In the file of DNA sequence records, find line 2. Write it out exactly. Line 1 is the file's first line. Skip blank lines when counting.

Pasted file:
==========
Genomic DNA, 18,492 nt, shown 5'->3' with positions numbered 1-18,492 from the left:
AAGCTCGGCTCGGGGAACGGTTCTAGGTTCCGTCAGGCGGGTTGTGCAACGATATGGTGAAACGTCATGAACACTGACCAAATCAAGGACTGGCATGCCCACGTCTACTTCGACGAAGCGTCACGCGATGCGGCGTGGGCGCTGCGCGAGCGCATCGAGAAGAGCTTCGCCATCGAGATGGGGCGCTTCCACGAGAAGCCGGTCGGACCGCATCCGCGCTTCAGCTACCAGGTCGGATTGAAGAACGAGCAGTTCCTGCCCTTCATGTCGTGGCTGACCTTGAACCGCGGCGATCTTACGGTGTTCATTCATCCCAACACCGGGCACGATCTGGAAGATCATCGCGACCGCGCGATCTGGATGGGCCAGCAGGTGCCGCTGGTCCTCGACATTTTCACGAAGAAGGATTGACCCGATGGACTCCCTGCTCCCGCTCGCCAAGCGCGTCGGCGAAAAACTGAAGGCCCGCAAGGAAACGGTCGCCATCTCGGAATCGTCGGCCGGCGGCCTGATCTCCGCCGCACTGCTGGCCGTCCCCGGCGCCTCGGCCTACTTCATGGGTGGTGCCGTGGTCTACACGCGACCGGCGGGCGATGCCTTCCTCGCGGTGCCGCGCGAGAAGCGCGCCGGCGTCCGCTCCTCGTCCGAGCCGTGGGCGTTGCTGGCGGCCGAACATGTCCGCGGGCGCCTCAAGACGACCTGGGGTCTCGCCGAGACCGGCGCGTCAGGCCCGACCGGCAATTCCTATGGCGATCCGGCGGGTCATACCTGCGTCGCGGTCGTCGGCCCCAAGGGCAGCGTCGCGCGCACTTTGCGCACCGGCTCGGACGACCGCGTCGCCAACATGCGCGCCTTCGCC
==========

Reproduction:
AAGCTCGGCTCGGGGAACGGTTCTAGGTTCCGTCAGGCGGGTTGTGCAACGATATGGTGAAACGTCATGAACACTGACCAAATCAAGGACTGGCATGCCCACGTCTACTTCGACGAAGCGTCACGCGATGCGGCGTGGGCGCTGCGCGAGCGCATCGAGAAGAGCTTCGCCATCGAGATGGGGCGCTTCCACGAGAAGCCGGTCGGACCGCATCCGCGCTTCAGCTACCAGGTCGGATTGAAGAACGAGCAGTTCCTGCCCTTCATGTCGTGGCTGACCTTGAACCGCGGCGATCTTACGGTGTTCATTCATCCCAACACCGGGCACGATCTGGAAGATCATCGCGACCGCGCGATCTGGATGGGCCAGCAGGTGCCGCTGGTCCTCGACATTTTCACGAAGAAGGATTGACCCGATGGACTCCCTGCTCCCGCTCGCCAAGCGCGTCGGCGAAAAACTGAAGGCCCGCAAGGAAACGGTCGCCATCTCGGAATCGTCGGCCGGCGGCCTGATCTCCGCCGCACTGCTGGCCGTCCCCGGCGCCTCGGCCTACTTCATGGGTGGTGCCGTGGTCTACACGCGACCGGCGGGCGATGCCTTCCTCGCGGTGCCGCGCGAGAAGCGCGCCGGCGTCCGCTCCTCGTCCGAGCCGTGGGCGTTGCTGGCGGCCGAACATGTCCGCGGGCGCCTCAAGACGACCTGGGGTCTCGCCGAGACCGGCGCGTCAGGCCCGACCGGCAATTCCTATGGCGATCCGGCGGGTCATACCTGCGTCGCGGTCGTCGGCCCCAAGGGCAGCGTCGCGCGCACTTTGCGCACCGGCTCGGACGACCGCGTCGCCAACATGCGCGCCTTCGCC